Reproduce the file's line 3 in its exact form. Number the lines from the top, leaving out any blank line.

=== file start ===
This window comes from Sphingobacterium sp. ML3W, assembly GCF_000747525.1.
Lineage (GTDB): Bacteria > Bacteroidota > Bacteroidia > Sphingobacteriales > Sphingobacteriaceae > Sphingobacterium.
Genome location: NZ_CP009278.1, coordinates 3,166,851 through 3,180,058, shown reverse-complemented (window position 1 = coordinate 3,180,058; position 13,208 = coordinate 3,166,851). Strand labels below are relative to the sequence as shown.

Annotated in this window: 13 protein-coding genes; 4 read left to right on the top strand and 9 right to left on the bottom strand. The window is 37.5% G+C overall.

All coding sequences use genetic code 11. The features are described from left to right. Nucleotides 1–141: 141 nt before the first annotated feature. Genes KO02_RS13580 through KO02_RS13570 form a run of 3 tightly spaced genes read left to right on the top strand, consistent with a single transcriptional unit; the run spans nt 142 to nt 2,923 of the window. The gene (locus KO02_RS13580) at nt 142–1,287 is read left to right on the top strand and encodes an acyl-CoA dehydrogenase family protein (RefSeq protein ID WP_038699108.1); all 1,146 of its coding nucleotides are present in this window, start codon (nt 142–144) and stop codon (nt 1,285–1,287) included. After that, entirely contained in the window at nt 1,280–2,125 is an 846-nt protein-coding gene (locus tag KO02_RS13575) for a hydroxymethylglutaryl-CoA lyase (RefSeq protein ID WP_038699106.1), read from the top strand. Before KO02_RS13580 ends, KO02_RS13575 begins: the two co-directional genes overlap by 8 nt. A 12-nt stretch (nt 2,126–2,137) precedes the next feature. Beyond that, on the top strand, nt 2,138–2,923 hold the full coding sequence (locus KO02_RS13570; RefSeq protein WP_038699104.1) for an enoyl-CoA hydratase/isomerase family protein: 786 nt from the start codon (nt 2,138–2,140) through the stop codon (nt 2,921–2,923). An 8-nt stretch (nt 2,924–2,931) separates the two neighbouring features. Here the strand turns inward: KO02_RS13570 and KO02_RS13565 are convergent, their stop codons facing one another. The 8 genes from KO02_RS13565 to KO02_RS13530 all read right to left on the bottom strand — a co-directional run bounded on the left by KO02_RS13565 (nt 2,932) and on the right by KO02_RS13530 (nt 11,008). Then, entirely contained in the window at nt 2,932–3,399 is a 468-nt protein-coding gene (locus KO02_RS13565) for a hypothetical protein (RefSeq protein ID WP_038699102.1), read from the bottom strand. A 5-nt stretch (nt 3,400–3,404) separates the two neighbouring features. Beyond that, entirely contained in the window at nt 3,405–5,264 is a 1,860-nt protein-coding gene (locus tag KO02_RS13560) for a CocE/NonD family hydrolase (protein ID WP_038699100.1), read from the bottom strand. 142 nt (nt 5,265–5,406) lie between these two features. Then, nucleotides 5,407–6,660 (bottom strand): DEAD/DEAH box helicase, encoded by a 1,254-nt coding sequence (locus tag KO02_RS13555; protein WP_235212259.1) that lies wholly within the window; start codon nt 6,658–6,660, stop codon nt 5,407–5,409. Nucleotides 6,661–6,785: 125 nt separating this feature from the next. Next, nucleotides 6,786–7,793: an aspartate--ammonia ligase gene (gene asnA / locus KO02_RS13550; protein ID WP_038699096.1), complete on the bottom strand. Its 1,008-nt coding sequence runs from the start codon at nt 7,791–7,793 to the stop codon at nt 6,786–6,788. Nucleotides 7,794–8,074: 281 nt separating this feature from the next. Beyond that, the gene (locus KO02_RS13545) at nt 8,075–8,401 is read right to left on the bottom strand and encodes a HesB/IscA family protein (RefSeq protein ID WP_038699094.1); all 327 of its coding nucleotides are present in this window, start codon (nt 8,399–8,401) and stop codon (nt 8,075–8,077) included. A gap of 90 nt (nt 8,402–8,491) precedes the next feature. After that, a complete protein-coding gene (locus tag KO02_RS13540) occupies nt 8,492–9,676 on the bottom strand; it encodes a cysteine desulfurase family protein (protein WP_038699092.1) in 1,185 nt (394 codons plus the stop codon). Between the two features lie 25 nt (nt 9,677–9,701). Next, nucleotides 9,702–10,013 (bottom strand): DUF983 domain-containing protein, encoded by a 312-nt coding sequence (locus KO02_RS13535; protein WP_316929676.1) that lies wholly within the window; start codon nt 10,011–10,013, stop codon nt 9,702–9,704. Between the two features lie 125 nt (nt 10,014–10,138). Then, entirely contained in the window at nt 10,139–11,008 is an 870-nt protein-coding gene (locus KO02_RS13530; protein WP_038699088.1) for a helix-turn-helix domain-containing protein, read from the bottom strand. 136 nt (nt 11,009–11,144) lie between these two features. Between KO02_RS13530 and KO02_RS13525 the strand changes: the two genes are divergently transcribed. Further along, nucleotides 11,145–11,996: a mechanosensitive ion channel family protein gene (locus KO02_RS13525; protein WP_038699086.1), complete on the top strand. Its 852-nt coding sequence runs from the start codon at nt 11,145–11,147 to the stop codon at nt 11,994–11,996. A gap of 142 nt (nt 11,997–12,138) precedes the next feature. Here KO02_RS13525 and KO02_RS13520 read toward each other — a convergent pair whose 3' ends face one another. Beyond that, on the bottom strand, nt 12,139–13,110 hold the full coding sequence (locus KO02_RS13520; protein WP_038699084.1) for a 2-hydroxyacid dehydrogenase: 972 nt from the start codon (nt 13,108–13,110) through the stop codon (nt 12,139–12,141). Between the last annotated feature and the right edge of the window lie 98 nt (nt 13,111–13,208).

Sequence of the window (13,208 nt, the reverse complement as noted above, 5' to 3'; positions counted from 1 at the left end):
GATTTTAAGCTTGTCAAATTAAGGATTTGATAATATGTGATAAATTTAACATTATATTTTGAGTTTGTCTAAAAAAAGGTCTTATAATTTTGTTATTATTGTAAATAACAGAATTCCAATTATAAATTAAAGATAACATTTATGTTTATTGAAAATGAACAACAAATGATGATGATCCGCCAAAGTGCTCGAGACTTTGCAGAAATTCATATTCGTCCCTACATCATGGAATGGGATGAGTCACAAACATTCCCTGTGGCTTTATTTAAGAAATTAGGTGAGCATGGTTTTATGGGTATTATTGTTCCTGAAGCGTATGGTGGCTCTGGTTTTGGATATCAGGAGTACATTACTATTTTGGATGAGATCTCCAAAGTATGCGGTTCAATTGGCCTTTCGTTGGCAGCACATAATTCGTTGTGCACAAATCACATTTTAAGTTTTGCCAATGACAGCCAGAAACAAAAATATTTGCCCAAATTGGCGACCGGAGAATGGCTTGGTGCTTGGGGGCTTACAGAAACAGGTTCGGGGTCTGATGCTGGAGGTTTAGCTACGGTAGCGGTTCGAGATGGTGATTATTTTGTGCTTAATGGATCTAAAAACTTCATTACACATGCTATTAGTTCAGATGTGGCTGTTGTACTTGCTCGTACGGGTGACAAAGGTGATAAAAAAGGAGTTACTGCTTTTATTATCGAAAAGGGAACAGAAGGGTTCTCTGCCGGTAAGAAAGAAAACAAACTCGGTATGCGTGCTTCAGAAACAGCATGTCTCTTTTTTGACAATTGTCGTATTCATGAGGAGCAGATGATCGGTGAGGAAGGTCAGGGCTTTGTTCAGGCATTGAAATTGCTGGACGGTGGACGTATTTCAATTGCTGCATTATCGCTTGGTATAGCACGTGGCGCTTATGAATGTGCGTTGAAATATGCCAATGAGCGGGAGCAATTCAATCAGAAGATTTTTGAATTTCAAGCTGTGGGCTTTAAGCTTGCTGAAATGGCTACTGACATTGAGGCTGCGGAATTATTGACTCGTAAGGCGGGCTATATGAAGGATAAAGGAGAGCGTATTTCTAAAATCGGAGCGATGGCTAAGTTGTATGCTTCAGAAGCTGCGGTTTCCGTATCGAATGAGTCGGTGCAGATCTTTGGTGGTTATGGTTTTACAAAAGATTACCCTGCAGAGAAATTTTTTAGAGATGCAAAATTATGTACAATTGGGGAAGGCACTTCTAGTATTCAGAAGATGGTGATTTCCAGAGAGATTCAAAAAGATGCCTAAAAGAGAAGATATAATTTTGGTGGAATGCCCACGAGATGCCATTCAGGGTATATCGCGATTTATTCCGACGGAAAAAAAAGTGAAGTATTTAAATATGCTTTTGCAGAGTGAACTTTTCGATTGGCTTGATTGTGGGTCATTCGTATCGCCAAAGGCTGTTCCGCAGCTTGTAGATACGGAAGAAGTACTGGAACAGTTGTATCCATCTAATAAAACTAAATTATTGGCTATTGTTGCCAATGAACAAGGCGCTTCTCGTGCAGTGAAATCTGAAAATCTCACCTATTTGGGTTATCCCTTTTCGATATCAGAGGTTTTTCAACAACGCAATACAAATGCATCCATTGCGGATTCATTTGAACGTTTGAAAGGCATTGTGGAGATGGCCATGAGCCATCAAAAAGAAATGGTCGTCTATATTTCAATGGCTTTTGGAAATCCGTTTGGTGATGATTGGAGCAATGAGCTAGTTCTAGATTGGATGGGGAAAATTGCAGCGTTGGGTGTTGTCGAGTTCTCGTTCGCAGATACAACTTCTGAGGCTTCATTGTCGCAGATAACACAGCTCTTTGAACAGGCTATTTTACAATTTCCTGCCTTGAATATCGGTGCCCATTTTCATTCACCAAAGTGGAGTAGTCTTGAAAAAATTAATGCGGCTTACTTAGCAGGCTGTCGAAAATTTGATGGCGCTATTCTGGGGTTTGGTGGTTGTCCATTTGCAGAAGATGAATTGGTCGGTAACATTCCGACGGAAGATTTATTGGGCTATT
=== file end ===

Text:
Genome location: NZ_CP009278.1, coordinates 3,166,851 through 3,180,058, shown reverse-complemented (window position 1 = coordinate 3,180,058; position 13,208 = coordinate 3,166,851). Strand labels below are relative to the sequence as shown.